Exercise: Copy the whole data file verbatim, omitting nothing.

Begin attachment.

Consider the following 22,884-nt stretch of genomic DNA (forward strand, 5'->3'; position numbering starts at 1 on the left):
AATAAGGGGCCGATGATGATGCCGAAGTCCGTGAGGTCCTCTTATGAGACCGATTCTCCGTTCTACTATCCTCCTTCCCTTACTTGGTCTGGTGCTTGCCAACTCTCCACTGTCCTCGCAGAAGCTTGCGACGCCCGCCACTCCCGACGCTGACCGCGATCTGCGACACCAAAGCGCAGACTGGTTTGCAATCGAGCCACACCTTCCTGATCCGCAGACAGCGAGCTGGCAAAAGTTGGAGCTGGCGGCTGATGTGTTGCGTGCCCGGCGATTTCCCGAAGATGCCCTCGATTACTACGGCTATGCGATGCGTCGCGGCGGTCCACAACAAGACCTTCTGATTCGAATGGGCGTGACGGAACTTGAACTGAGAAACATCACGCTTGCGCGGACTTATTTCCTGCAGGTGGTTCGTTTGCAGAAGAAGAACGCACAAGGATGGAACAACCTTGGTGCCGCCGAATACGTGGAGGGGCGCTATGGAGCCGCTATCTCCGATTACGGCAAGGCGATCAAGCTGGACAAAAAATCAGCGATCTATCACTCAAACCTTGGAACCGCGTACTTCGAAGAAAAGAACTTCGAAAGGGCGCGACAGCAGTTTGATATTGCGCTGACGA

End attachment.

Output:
Consider the following 22,884-nt stretch of genomic DNA (forward strand, 5'->3'; position numbering starts at 1 on the left):
AATAAGGGGCCGATGATGATGCCGAAGTCCGTGAGGTCCTCTTATGAGACCGATTCTCCGTTCTACTATCCTCCTTCCCTTACTTGGTCTGGTGCTTGCCAACTCTCCACTGTCCTCGCAGAAGCTTGCGACGCCCGCCACTCCCGACGCTGACCGCGATCTGCGACACCAAAGCGCAGACTGGTTTGCAATCGAGCCACACCTTCCTGATCCGCAGACAGCGAGCTGGCAAAAGTTGGAGCTGGCGGCTGATGTGTTGCGTGCCCGGCGATTTCCCGAAGATGCCCTCGATTACTACGGCTATGCGATGCGTCGCGGCGGTCCACAACAAGACCTTCTGATTCGAATGGGCGTGACGGAACTTGAACTGAGAAACATCACGCTTGCGCGGACTTATTTCCTGCAGGTGGTTCGTTTGCAGAAGAAGAACGCACAAGGATGGAACAACCTTGGTGCCGCCGAATACGTGGAGGGGCGCTATGGAGCCGCTATCTCCGATTACGGCAAGGCGATCAAGCTGGACAAAAAATCAGCGATCTATCACTCAAACCTTGGAACCGCGTACTTCGAAGAAAAGAACTTCGAAAGGGCGCGACAGCAGTTTGATATTGCGCTGACGA